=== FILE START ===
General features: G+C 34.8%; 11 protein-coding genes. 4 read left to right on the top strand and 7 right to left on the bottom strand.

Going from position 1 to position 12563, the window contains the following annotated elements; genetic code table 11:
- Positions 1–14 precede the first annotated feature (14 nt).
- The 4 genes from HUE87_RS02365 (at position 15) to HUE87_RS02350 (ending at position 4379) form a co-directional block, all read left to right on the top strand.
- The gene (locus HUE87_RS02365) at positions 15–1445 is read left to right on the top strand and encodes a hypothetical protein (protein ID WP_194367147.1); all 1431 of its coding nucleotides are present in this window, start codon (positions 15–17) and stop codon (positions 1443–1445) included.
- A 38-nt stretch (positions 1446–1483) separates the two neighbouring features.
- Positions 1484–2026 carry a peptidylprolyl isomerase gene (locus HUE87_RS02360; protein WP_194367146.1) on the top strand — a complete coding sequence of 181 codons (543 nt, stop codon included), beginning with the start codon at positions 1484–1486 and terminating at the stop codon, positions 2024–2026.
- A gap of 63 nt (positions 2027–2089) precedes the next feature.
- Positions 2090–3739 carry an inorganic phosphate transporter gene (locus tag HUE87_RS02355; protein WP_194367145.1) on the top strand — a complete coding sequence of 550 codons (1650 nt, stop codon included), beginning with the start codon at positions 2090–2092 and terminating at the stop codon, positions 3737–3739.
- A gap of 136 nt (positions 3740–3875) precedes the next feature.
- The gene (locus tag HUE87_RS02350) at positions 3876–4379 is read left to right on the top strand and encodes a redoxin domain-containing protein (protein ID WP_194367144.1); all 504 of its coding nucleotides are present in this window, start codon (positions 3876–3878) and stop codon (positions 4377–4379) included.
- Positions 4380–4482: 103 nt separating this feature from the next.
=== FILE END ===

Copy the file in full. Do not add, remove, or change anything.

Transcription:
General features: G+C 34.8%; 11 protein-coding genes. 4 read left to right on the top strand and 7 right to left on the bottom strand.

Going from position 1 to position 12563, the window contains the following annotated elements; genetic code table 11:
- Positions 1–14 precede the first annotated feature (14 nt).
- The 4 genes from HUE87_RS02365 (at position 15) to HUE87_RS02350 (ending at position 4379) form a co-directional block, all read left to right on the top strand.
- The gene (locus HUE87_RS02365) at positions 15–1445 is read left to right on the top strand and encodes a hypothetical protein (protein ID WP_194367147.1); all 1431 of its coding nucleotides are present in this window, start codon (positions 15–17) and stop codon (positions 1443–1445) included.
- A 38-nt stretch (positions 1446–1483) separates the two neighbouring features.
- Positions 1484–2026 carry a peptidylprolyl isomerase gene (locus HUE87_RS02360; protein WP_194367146.1) on the top strand — a complete coding sequence of 181 codons (543 nt, stop codon included), beginning with the start codon at positions 1484–1486 and terminating at the stop codon, positions 2024–2026.
- A gap of 63 nt (positions 2027–2089) precedes the next feature.
- Positions 2090–3739 carry an inorganic phosphate transporter gene (locus tag HUE87_RS02355; protein WP_194367145.1) on the top strand — a complete coding sequence of 550 codons (1650 nt, stop codon included), beginning with the start codon at positions 2090–2092 and terminating at the stop codon, positions 3737–3739.
- A gap of 136 nt (positions 3740–3875) precedes the next feature.
- The gene (locus tag HUE87_RS02350) at positions 3876–4379 is read left to right on the top strand and encodes a redoxin domain-containing protein (protein ID WP_194367144.1); all 504 of its coding nucleotides are present in this window, start codon (positions 3876–3878) and stop codon (positions 4377–4379) included.
- Positions 4380–4482: 103 nt separating this feature from the next.